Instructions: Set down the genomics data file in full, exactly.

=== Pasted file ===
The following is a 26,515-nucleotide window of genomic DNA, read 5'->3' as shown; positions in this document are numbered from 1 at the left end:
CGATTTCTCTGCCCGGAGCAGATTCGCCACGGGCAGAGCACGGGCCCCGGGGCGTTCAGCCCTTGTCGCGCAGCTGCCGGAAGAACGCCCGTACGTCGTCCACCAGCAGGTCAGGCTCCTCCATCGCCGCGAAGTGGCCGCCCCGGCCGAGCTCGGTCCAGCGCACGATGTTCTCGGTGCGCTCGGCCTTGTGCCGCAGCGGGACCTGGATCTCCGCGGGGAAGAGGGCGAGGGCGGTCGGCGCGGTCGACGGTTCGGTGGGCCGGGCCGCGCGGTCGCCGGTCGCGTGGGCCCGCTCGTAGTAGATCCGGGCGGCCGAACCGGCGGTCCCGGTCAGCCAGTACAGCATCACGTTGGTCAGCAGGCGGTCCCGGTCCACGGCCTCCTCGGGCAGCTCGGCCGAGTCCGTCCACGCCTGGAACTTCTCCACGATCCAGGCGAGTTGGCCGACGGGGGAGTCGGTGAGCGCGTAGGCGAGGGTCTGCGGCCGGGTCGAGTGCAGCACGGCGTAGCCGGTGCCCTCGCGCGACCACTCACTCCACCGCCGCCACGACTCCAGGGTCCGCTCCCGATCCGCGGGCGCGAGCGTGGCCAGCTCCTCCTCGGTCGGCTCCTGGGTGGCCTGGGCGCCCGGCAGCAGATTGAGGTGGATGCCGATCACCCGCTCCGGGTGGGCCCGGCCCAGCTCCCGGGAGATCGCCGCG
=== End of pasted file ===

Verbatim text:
The following is a 26,515-nucleotide window of genomic DNA, read 5'->3' as shown; positions in this document are numbered from 1 at the left end:
CGATTTCTCTGCCCGGAGCAGATTCGCCACGGGCAGAGCACGGGCCCCGGGGCGTTCAGCCCTTGTCGCGCAGCTGCCGGAAGAACGCCCGTACGTCGTCCACCAGCAGGTCAGGCTCCTCCATCGCCGCGAAGTGGCCGCCCCGGCCGAGCTCGGTCCAGCGCACGATGTTCTCGGTGCGCTCGGCCTTGTGCCGCAGCGGGACCTGGATCTCCGCGGGGAAGAGGGCGAGGGCGGTCGGCGCGGTCGACGGTTCGGTGGGCCGGGCCGCGCGGTCGCCGGTCGCGTGGGCCCGCTCGTAGTAGATCCGGGCGGCCGAACCGGCGGTCCCGGTCAGCCAGTACAGCATCACGTTGGTCAGCAGGCGGTCCCGGTCCACGGCCTCCTCGGGCAGCTCGGCCGAGTCCGTCCACGCCTGGAACTTCTCCACGATCCAGGCGAGTTGGCCGACGGGGGAGTCGGTGAGCGCGTAGGCGAGGGTCTGCGGCCGGGTCGAGTGCAGCACGGCGTAGCCGGTGCCCTCGCGCGACCACTCACTCCACCGCCGCCACGACTCCAGGGTCCGCTCCCGATCCGCGGGCGCGAGCGTGGCCAGCTCCTCCTCGGTCGGCTCCTGGGTGGCCTGGGCGCCCGGCAGCAGATTGAGGTGGATGCCGATCACCCGCTCCGGGTGGGCCCGGCCCAGCTCCCGGGAGATCGCCGCG